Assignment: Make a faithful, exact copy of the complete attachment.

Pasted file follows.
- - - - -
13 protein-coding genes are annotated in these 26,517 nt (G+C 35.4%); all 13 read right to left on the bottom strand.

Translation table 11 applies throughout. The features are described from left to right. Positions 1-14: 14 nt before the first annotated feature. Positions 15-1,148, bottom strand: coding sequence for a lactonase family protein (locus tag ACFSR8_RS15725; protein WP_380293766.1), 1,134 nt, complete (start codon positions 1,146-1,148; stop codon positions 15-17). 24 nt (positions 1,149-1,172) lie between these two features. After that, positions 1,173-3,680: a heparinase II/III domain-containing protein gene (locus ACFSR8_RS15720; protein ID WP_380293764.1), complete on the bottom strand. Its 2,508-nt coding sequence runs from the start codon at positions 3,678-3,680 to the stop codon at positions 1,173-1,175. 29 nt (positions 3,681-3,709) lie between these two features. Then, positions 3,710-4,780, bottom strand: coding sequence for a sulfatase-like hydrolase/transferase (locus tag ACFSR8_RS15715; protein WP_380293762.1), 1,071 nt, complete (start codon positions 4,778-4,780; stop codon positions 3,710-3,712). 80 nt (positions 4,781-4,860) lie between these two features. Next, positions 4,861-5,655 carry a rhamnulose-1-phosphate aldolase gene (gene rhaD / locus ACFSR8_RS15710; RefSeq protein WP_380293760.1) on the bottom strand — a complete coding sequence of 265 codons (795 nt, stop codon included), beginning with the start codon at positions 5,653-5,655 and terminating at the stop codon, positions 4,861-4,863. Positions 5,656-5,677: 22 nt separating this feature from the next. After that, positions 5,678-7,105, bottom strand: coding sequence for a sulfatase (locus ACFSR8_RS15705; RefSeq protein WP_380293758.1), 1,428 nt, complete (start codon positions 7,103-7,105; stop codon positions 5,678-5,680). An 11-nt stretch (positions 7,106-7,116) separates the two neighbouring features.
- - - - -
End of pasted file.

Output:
13 protein-coding genes are annotated in these 26,517 nt (G+C 35.4%); all 13 read right to left on the bottom strand.

Translation table 11 applies throughout. The features are described from left to right. Positions 1-14: 14 nt before the first annotated feature. Positions 15-1,148, bottom strand: coding sequence for a lactonase family protein (locus tag ACFSR8_RS15725; protein WP_380293766.1), 1,134 nt, complete (start codon positions 1,146-1,148; stop codon positions 15-17). 24 nt (positions 1,149-1,172) lie between these two features. After that, positions 1,173-3,680: a heparinase II/III domain-containing protein gene (locus ACFSR8_RS15720; protein ID WP_380293764.1), complete on the bottom strand. Its 2,508-nt coding sequence runs from the start codon at positions 3,678-3,680 to the stop codon at positions 1,173-1,175. 29 nt (positions 3,681-3,709) lie between these two features. Then, positions 3,710-4,780, bottom strand: coding sequence for a sulfatase-like hydrolase/transferase (locus tag ACFSR8_RS15715; protein WP_380293762.1), 1,071 nt, complete (start codon positions 4,778-4,780; stop codon positions 3,710-3,712). 80 nt (positions 4,781-4,860) lie between these two features. Next, positions 4,861-5,655 carry a rhamnulose-1-phosphate aldolase gene (gene rhaD / locus ACFSR8_RS15710; RefSeq protein WP_380293760.1) on the bottom strand — a complete coding sequence of 265 codons (795 nt, stop codon included), beginning with the start codon at positions 5,653-5,655 and terminating at the stop codon, positions 4,861-4,863. Positions 5,656-5,677: 22 nt separating this feature from the next. After that, positions 5,678-7,105, bottom strand: coding sequence for a sulfatase (locus ACFSR8_RS15705; RefSeq protein WP_380293758.1), 1,428 nt, complete (start codon positions 7,103-7,105; stop codon positions 5,678-5,680). An 11-nt stretch (positions 7,106-7,116) separates the two neighbouring features.